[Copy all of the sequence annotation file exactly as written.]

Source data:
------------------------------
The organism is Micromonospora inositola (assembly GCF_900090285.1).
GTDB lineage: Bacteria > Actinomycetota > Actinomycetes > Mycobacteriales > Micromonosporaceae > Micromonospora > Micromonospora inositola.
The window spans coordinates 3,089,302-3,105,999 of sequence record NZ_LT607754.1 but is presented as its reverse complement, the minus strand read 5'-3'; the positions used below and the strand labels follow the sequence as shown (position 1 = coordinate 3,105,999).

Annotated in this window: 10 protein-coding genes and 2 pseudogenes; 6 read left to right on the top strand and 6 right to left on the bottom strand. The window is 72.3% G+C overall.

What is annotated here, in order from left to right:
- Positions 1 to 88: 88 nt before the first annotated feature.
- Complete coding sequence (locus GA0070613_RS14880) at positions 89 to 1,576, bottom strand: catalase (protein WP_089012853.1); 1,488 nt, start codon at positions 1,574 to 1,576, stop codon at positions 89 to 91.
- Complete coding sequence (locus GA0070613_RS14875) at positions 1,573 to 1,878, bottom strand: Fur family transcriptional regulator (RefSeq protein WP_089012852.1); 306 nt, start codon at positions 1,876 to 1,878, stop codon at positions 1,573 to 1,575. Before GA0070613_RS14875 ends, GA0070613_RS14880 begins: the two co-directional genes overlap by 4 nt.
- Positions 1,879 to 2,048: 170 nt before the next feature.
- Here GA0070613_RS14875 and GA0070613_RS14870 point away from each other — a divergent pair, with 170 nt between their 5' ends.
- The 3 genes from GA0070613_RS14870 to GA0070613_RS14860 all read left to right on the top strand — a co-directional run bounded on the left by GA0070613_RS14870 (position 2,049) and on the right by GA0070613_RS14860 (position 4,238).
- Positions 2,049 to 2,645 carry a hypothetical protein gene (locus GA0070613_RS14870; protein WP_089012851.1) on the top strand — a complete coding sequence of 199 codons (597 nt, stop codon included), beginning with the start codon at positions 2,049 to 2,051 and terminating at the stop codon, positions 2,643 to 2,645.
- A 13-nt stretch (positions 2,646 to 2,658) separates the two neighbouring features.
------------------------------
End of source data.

The organism is Micromonospora inositola (assembly GCF_900090285.1).
GTDB lineage: Bacteria > Actinomycetota > Actinomycetes > Mycobacteriales > Micromonosporaceae > Micromonospora > Micromonospora inositola.
The window spans coordinates 3,089,302-3,105,999 of sequence record NZ_LT607754.1 but is presented as its reverse complement, the minus strand read 5'-3'; the positions used below and the strand labels follow the sequence as shown (position 1 = coordinate 3,105,999).

Annotated in this window: 10 protein-coding genes and 2 pseudogenes; 6 read left to right on the top strand and 6 right to left on the bottom strand. The window is 72.3% G+C overall.

What is annotated here, in order from left to right:
- Positions 1 to 88: 88 nt before the first annotated feature.
- Complete coding sequence (locus GA0070613_RS14880) at positions 89 to 1,576, bottom strand: catalase (protein WP_089012853.1); 1,488 nt, start codon at positions 1,574 to 1,576, stop codon at positions 89 to 91.
- Complete coding sequence (locus GA0070613_RS14875) at positions 1,573 to 1,878, bottom strand: Fur family transcriptional regulator (RefSeq protein WP_089012852.1); 306 nt, start codon at positions 1,876 to 1,878, stop codon at positions 1,573 to 1,575. Before GA0070613_RS14875 ends, GA0070613_RS14880 begins: the two co-directional genes overlap by 4 nt.
- Positions 1,879 to 2,048: 170 nt before the next feature.
- Here GA0070613_RS14875 and GA0070613_RS14870 point away from each other — a divergent pair, with 170 nt between their 5' ends.
- The 3 genes from GA0070613_RS14870 to GA0070613_RS14860 all read left to right on the top strand — a co-directional run bounded on the left by GA0070613_RS14870 (position 2,049) and on the right by GA0070613_RS14860 (position 4,238).
- Positions 2,049 to 2,645 carry a hypothetical protein gene (locus GA0070613_RS14870; protein WP_089012851.1) on the top strand — a complete coding sequence of 199 codons (597 nt, stop codon included), beginning with the start codon at positions 2,049 to 2,051 and terminating at the stop codon, positions 2,643 to 2,645.
- A 13-nt stretch (positions 2,646 to 2,658) separates the two neighbouring features.